12 Rounds With… Gary Regan

By Lesley Jacobs Solmonson

Gary Regan is a man who wears many hats – bartender, author, newspaper columnist, educator.  However, to coin a phrase from his website, we like to think of him simply as a true “ardent spirit”, so deep is his love for the cocktail world.  One glance at ArdentSpirits.com, which he hosts with wife Mardee Haidan Regan, will show you the breadth and depth of this man’s knowledge and passion.  The site offers everything from a glossary and a recipe collection to photos of wonderful cocktail ephemera and a collection of Gary’s “Barroom Flashbacks”.

For more of the latter, grab a copy of his newest book: The Cocktailian Chronicles; Life with the Professor, Volume I.  Inside, you will find Regan’s re-edited, annotated columns from the San Francisco Chronicle.  A tireless writer, Regan has also written The Bartender’s Gin Compendium and The Joy of Mixology, as well as a collection of drink books with wife Mardee, including The Book of Bourbon which got them inducted into the Honorable Order of Kentucky Colonels.  After years in Manhattan, the Regans settled in the Hudson Valley with a passel of cats and dogs (we at 12 Bottle Bar are jealous indeed.)

01)   What inspired your interest in cocktails?
I came to NY in ’73, I was 22 years old, and I knew nothing about cocktails.  Since I wanted to work as a bartender—something I started doing when I was 14—I had to learn how to make cocktails and mixed drinks, and I found the subject to be fascinating.

02)   What was your first formative cocktail experience?
Gin Gimlet, no ice, at a party my parents threw when I was 12 years old.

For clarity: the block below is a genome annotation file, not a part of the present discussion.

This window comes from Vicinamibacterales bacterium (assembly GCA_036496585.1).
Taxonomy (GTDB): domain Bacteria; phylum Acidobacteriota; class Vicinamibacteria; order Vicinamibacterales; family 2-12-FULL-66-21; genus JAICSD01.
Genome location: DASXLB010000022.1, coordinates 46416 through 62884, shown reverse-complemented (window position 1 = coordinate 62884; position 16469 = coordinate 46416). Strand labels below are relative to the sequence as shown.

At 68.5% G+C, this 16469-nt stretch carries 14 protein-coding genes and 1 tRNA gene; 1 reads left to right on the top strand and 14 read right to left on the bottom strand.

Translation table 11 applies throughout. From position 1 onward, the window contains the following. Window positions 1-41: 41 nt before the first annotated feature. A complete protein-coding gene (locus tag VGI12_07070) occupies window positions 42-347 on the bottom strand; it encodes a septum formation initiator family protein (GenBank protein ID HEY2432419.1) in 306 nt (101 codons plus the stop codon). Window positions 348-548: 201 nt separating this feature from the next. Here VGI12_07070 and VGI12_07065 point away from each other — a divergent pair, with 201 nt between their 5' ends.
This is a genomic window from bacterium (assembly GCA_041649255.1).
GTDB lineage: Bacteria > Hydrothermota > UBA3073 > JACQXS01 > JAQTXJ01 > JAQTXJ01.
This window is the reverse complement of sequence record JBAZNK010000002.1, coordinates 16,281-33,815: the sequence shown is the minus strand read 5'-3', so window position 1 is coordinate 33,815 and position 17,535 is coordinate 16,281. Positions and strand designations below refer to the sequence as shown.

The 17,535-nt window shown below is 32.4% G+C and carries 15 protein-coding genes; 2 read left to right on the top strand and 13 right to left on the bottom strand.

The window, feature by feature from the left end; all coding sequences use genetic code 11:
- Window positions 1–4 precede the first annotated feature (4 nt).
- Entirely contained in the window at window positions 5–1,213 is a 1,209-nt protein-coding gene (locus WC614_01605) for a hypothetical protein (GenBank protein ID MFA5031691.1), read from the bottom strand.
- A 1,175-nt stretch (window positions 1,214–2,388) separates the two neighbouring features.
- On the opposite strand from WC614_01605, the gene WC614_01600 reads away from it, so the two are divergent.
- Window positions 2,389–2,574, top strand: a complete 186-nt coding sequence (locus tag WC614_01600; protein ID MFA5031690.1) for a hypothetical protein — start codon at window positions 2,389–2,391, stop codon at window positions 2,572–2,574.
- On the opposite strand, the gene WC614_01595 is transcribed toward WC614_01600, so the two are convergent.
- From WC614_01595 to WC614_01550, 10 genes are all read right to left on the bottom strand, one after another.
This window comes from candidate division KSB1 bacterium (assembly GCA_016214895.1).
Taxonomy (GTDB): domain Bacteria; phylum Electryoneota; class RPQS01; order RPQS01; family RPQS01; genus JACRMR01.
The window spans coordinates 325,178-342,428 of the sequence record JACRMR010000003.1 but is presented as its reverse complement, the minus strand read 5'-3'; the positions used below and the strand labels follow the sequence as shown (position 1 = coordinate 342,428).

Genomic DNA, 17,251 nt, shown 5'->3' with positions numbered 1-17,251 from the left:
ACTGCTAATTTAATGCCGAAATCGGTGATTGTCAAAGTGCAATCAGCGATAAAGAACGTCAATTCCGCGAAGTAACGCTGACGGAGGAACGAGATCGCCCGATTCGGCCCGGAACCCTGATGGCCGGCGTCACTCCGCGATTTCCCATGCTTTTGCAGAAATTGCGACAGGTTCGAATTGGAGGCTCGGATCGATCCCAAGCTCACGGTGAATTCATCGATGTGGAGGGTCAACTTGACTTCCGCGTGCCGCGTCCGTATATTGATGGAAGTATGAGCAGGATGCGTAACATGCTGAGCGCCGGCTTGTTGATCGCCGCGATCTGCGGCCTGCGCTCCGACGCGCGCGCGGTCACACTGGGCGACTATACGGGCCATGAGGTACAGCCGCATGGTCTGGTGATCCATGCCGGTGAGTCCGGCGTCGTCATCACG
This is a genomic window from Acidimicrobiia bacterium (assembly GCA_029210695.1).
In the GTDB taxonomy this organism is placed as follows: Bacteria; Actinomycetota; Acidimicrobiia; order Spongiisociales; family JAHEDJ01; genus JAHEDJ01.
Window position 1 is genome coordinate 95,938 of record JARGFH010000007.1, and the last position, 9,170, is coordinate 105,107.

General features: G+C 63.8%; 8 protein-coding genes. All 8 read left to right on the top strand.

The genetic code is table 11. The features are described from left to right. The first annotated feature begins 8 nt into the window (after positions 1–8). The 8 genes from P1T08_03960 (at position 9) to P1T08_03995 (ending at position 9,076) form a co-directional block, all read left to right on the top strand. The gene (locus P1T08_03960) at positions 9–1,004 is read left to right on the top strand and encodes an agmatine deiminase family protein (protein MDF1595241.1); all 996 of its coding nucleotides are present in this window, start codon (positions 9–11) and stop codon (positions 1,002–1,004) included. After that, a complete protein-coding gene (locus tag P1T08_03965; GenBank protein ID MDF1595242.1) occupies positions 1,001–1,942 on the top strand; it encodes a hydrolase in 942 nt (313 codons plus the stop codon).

03)   What is your all-time favorite mixed drink?
Manhattan

04)   Favorite place to drink?
The Bay Horse, 1 Station Road, Thornton, Lancashire, England

05)   If you don’t know the bartender, what do you order?
Manhattan, and I request specific ingredients and proportions, in a very nice way

06)   If you could make any drink with the 12 Bottles, what would you make?
A Manhattan

07)   If you could replace any one bottle with another, what switch would you make? And why?
I’d remove the Irish Whiskey and add Ocho Blanco Tequila.  It’s a FABULOUS new tequila.

08)   Outside of the 12 Bottles, what should people make an effort to try?
A Negroni

09)   If you could only have one mixed drink for the rest of your life, which would it be?
A Manhattan

10)   With whom (living, deceased, or fictional) would you like to most share a drink?
Jesus or the Buddha.  Preferably both at the same time.

11)   On which one item should the home bartender splurge?
Always buy great vermouth.

12)  One piece of advice for the home bartender…
Remember that mixing drinks is simple, and that taking care of guests is the real challenge.

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4 responses to “12 Rounds With… Gary Regan

  1. I’d love to know more about how Mr. Regan requests “specific ingredients and proportions, in a very nice way.”

    It’s so hard when going to a bar to see if they have both decent vermouth and a stash of bitters. Plus bartenders always want to shake a Manhattan. It’s craziness.

    Kudos for scoring an interview with a giant who walks among men.

    • Thanks, Daniel. Gary really is a prince. He was a prince when Lesley had questions on her Gin book; he’s been a prince on the various drink forums (answering my ramblings on Advocaat).

      We’ll email him and see if he can provide some further insight into his technique. I’ve actually left a bar, gone out an bought Angostura, and donated them to the bar upon return — just so I could get a round of Manhattans. Admittedly, my technique might not be as smooth as Gary’s.

    • Gary had responded in another post, so I’m cross-posting his response here:

      “I ask for specific ingredients only in bars that I think might have a decent selection. I can usually see what whiskeys are behind the bar, then I ask about vermouths if I think there’s a chance they have a selection. In neighborhood joints (which I often prefer) I get meself a Jack on the rocks.”

  2. That is awesome. All of it. On all levels.

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